Original Link : https://medium.com/swlh/shikata-ga-nai-the-japanese-art-of-letting-go-776db8eda8ef

Stuff happens. It’s how you deal with it that makes your life.

Japan is a timeless place where ancient traditions fuses with modern life. They treat the two concepts as if it were the most natural thing in the world. Japan’s beauty and wisdom are unique and unmatched. Western citizens would genuinely enjoy knowing a thing or two from Japan’s culture.

Recently, I set myself the challenge to learn Japanese. Some may wonder why., it’s challenging to master.

Japan, for me, has a sense of mystery to it.

Just being able to speak Japanese, would be so cool. You feel part of Japan. Though It isn’t the most accessible language, that shouldn’t stop you from learning it. That’s a cry to try harder.

It’s also helpful that when you set out to learn a new language, take the time also to study its traditions, activities, wisdom. Otherwise, you won’t fully grasp the language.

So that’s what I did.

The more I delf into its culture, the more I wanted to know everything about it. I don’t know what it is, but the culture resonates with me; just of think of sushi, minimalism, and its timeless wisdom. You can see that Japanese culture has a mindfulness mentality.

I think one of the most overlooked concepts of Japanese culture is its philosophies. I discovered some exciting wisdom that I came across. I know the one quote that stuck with me as Shikata Ga Naï. It’s what the Japanese people know as “we cannot help it.”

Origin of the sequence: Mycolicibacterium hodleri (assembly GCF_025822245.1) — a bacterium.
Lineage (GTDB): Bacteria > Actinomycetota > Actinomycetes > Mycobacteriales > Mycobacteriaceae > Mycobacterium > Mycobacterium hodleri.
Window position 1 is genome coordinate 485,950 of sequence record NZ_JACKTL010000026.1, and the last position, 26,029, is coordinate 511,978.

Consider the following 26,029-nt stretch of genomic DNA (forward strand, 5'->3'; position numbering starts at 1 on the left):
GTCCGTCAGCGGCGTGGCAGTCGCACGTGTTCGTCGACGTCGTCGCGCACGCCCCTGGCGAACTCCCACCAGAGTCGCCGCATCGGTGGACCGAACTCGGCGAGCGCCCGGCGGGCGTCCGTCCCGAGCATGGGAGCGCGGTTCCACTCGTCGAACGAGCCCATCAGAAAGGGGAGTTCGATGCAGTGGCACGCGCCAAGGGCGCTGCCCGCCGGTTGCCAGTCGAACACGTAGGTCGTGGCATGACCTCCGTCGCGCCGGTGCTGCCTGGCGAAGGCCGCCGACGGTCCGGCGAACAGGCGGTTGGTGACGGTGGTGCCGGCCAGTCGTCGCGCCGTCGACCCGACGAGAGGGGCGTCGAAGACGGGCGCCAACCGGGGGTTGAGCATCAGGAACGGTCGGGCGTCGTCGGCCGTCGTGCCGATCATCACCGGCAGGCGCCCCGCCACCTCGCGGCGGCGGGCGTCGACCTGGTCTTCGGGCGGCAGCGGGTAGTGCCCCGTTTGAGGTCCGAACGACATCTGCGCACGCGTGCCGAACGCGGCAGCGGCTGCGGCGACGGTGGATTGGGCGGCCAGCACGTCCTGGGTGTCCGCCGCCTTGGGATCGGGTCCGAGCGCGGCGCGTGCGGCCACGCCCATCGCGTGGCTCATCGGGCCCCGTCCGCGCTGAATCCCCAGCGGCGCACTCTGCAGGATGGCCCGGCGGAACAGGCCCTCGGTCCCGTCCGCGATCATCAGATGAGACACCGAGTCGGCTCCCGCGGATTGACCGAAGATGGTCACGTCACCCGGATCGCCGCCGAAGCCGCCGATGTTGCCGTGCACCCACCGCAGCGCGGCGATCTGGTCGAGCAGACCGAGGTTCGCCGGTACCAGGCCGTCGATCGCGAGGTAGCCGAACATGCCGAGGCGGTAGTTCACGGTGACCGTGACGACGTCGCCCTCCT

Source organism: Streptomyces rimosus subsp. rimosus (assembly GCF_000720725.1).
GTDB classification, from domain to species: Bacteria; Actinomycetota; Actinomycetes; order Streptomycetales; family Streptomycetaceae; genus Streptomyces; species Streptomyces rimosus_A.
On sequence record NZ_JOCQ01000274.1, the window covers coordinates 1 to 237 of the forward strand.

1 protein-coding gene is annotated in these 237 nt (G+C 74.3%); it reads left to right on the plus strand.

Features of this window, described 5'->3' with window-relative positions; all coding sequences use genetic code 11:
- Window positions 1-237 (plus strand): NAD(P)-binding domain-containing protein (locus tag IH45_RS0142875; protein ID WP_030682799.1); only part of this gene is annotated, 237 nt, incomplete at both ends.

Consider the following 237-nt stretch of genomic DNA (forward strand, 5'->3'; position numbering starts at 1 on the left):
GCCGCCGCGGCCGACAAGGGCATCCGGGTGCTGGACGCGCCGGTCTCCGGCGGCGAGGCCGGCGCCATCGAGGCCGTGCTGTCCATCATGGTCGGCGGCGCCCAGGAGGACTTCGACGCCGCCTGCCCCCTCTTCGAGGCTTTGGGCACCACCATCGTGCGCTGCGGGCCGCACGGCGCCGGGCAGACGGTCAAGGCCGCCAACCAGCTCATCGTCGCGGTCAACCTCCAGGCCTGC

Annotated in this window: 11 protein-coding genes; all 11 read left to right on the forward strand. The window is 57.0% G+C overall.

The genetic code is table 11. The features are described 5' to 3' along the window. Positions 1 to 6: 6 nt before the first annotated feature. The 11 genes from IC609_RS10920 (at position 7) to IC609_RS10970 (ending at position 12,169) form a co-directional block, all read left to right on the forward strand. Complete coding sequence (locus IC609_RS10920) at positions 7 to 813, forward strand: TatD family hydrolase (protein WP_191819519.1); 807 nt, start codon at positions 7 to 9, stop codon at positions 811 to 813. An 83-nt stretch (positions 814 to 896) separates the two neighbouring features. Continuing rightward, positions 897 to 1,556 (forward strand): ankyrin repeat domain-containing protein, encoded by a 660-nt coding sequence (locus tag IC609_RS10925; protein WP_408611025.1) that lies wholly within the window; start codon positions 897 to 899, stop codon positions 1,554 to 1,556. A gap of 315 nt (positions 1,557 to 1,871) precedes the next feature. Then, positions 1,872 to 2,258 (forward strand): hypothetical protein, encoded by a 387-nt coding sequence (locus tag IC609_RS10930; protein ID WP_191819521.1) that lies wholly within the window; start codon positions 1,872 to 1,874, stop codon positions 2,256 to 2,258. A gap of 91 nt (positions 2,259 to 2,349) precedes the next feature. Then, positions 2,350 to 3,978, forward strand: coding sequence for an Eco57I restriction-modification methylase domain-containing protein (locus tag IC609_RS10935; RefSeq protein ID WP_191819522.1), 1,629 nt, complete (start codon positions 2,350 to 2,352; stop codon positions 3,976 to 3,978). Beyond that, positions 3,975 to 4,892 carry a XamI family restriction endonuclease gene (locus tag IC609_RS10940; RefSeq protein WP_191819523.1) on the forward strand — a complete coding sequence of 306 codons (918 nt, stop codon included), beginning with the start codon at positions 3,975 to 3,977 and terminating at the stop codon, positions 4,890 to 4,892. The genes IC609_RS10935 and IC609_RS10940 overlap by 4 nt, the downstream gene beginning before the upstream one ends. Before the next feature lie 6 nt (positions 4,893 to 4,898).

The phrase Shikata ga nai (しょうがない Shō ga nai) is another way to say that we cannot help it. I would translate it more than: “It is what it is. We don’t always have control over our lives.”

It’s sound’s pessimistic. Western culture would view it that way. But that’s too simplistic. There’s a more profound message here:

Shikata Ga Naï means letting go. It’s about accepting what you cannot change and doing your best to let it roll off your back.

As the Buddhist concept has become more popular in the West, more people embrace “mindfulness.” Life isn’t always pleasant. Suffering is part of life. So being mindful of both positive and negative feelings is the best place to start. It’s all about embracing reality while living in this present moment.

I wanted to take this opportunity to emphasize the beauty of the phrase “Shikata Ga Naï.” The meaning behind the words might appear wrong, but nothing could be further from the truth.

Especially if you have stress and overworked, perhaps you can give yourself a little break next time and say “Shikata Nai Ne..”

There are times we need to accept reality. The truth is we don’t always have control over every situation

Skipping Stones

A simple practice you could do is this one; view “Shikata Ga Naï” as skipping stones over water.

It’s an easy exercise I learned a few years back when I was a day at sea. It helped me with something that bothered me.

To begin with, you first have to find a single rock. Best is to take one that’s flat on both sides. It’s better that way because it will skip easier over the water.

Then, if you found a good stone, stand towards the water and close your eyes. Do this while holding the stone.

While you hold the stone, Try to picture it in your mind. Think of it has a problem you have, a thought you can’t get out of your head. Don’t worry if you can’t do it right away. Just take your time. Better to do this mindfully than quickly.

Also, know of how the rock feels; And crazy as it sounds, even try to be the rock.